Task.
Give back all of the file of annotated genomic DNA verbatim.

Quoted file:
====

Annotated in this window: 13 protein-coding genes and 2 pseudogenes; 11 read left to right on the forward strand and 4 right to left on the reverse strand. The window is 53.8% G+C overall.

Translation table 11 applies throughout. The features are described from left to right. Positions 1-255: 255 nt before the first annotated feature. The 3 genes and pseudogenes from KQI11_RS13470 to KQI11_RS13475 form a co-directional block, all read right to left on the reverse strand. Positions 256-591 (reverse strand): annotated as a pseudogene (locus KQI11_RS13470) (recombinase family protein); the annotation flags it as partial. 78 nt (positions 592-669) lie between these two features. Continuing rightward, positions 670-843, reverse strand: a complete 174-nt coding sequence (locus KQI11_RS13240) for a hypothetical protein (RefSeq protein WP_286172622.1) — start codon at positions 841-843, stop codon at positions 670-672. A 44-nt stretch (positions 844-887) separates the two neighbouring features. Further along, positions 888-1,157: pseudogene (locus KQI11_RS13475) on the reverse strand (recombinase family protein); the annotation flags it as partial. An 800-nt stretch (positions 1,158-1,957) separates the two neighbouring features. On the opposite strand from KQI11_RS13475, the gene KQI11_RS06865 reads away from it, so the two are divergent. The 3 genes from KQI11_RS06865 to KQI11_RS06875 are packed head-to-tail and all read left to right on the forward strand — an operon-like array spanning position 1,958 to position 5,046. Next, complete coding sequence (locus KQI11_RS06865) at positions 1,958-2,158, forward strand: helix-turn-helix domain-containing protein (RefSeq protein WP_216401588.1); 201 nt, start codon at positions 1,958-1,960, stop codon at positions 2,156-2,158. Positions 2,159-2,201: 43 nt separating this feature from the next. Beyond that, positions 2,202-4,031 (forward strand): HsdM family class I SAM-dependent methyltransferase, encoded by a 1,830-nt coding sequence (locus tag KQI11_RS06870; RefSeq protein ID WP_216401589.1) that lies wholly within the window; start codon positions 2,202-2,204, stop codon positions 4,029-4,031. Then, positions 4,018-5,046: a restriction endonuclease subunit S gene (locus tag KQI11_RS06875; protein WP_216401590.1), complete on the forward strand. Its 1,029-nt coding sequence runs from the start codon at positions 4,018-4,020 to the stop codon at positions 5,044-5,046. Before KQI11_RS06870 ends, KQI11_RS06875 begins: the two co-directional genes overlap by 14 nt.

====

Annotated in this window: 13 protein-coding genes and 2 pseudogenes; 11 read left to right on the forward strand and 4 right to left on the reverse strand. The window is 53.8% G+C overall.

Translation table 11 applies throughout. The features are described from left to right. Positions 1-255: 255 nt before the first annotated feature. The 3 genes and pseudogenes from KQI11_RS13470 to KQI11_RS13475 form a co-directional block, all read right to left on the reverse strand. Positions 256-591 (reverse strand): annotated as a pseudogene (locus KQI11_RS13470) (recombinase family protein); the annotation flags it as partial. 78 nt (positions 592-669) lie between these two features. Continuing rightward, positions 670-843, reverse strand: a complete 174-nt coding sequence (locus KQI11_RS13240) for a hypothetical protein (RefSeq protein WP_286172622.1) — start codon at positions 841-843, stop codon at positions 670-672. A 44-nt stretch (positions 844-887) separates the two neighbouring features. Further along, positions 888-1,157: pseudogene (locus KQI11_RS13475) on the reverse strand (recombinase family protein); the annotation flags it as partial. An 800-nt stretch (positions 1,158-1,957) separates the two neighbouring features. On the opposite strand from KQI11_RS13475, the gene KQI11_RS06865 reads away from it, so the two are divergent. The 3 genes from KQI11_RS06865 to KQI11_RS06875 are packed head-to-tail and all read left to right on the forward strand — an operon-like array spanning position 1,958 to position 5,046. Next, complete coding sequence (locus KQI11_RS06865) at positions 1,958-2,158, forward strand: helix-turn-helix domain-containing protein (RefSeq protein WP_216401588.1); 201 nt, start codon at positions 1,958-1,960, stop codon at positions 2,156-2,158. Positions 2,159-2,201: 43 nt separating this feature from the next. Beyond that, positions 2,202-4,031 (forward strand): HsdM family class I SAM-dependent methyltransferase, encoded by a 1,830-nt coding sequence (locus tag KQI11_RS06870; RefSeq protein ID WP_216401589.1) that lies wholly within the window; start codon positions 2,202-2,204, stop codon positions 4,029-4,031. Then, positions 4,018-5,046: a restriction endonuclease subunit S gene (locus tag KQI11_RS06875; protein WP_216401590.1), complete on the forward strand. Its 1,029-nt coding sequence runs from the start codon at positions 4,018-4,020 to the stop codon at positions 5,044-5,046. Before KQI11_RS06870 ends, KQI11_RS06875 begins: the two co-directional genes overlap by 14 nt.